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Mortgage settlement finalized by courts | State gets $648 million in relief
The $25 billion national mortgage settlement was finalized by court order on April 5.
According to Washington State Attorney General Rob McKenna's office, a federal judge ordered the nation's five largest mortgage servicers "to comply with comprehensive new mortgage loan servicing standards, provide substantial direct consumer relief and monetary payments, and submit to an independent monitor."
"These powerful federal court orders are the final step in formalizing the largest financial consumer protection settlement in history, opening the door to loan modifications, principal reductions and other benefits for many borrowers here in Washington and across the country," McKenna said.
"In addition to those benefits, the orders also spell out the tough new servicing standards we negotiated to protect homeowners and ensure mortgage lenders are playing by the right set of rules from now on."
U.S. District Court Judge Rosemary Collyer finalized the new rules for the Big Five: Bank of America, JPMorgan Chase, Wells Fargo, Citigroup and Ally Financial. Her ruling follows the joint complaint filed by the U.S. Departments of Justice and Housing and Urban Development last month. 49 state attorneys general, including McKenna, were also part of those who filed against the mortgage servicers.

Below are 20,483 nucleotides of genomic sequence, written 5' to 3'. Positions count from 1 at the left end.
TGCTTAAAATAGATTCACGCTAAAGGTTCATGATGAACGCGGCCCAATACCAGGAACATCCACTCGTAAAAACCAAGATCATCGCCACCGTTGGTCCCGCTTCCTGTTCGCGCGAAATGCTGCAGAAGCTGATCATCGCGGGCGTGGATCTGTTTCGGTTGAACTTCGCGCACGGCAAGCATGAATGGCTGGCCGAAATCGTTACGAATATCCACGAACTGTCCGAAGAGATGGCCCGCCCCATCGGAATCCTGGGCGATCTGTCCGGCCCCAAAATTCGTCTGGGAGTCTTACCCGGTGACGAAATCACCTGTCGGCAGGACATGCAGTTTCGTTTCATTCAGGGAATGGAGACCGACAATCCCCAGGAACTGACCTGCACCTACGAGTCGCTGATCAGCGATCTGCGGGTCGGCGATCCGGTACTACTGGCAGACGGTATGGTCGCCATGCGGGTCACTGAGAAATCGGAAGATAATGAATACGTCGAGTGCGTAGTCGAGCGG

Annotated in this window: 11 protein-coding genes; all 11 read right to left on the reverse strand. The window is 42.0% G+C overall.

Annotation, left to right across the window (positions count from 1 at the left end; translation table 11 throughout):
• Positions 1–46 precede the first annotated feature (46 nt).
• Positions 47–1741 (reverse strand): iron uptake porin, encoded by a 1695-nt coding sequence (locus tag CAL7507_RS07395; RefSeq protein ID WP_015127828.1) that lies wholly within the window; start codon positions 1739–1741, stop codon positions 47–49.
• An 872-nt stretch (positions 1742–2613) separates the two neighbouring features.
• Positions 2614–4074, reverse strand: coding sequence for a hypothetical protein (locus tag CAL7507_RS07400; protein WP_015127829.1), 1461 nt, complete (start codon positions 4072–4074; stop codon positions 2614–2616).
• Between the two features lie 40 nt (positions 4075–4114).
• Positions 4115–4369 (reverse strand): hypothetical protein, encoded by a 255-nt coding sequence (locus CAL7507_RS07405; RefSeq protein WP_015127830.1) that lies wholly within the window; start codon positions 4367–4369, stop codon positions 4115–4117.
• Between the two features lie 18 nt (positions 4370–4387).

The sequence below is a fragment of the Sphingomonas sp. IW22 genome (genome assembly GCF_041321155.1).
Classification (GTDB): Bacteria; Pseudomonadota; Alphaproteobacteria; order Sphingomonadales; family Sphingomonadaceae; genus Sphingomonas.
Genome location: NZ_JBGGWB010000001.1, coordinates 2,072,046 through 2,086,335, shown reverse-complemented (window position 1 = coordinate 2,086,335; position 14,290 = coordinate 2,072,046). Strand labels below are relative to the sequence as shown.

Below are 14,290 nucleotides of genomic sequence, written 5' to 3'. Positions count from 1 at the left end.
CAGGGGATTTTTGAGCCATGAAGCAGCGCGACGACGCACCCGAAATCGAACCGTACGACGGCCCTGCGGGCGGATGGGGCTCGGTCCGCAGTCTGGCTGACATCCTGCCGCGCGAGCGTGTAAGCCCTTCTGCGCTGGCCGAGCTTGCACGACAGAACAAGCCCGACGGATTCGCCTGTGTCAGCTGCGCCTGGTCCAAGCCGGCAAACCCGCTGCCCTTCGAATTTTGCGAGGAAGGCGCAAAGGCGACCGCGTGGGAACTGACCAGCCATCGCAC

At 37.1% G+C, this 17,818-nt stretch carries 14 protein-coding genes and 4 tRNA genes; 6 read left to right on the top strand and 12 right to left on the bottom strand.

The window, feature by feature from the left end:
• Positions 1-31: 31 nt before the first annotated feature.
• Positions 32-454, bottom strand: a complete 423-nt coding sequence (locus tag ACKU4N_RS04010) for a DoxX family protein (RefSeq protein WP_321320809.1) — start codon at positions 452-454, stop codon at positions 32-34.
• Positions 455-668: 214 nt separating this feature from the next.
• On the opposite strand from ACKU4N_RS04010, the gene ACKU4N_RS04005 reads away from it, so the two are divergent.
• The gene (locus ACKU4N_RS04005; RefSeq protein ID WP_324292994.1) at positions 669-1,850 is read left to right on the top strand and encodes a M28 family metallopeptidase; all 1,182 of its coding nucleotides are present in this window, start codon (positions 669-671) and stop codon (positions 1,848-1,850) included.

The complaint alleged that the financial institutions' misconduct resulted in "issuance of improper mortgages, premature and unauthorized foreclosures, violation of service members' and other homeowners' rights and protections, the use of false and deceptive affidavits and other documents, and the waste and abuse of taxpayer funds."
"In other words, their shoddy loan servicing, illegal robo-signing and faulty foreclosure processing victimized taxpayers and struggling homeowners all across the country, including tens of thousands here in Washington state," McKenna said.
In Washington, it's estimated the state will receive $648 million in relief funds. Of that $648 million, $483 million is anticipated to come from loan term changes with the Big Five. Those changes include significant principal reduction, which helps those who owe more on their mortgage than their house is worth and are at imminent risk of default. It's also anticipated Washington borrowers who lost their homes to foreclosure between Jan. 1, 2008, and Dec. 31, 2011, could qualify for an estimated $24 million in payments. Those who may qualify for this should receive a written notice in the coming months.
For homeowners who are underwater, meaning they're current on payments but are paying more on their mortgage than the house is worth, it's anticipated that the value of refinanced loans under the new rules will be in the range of $84 million.
McKenna's office itself will receive a direct payment of $54.2 million, with $10 million of that being aimed at civil penalties and litigations costs incurred by the poor practices of the mortgage lenders. The remaining $45 million for will go toward foreclosure relief and housing programs here in the state.
For more information, visit www.atg.wa.gov.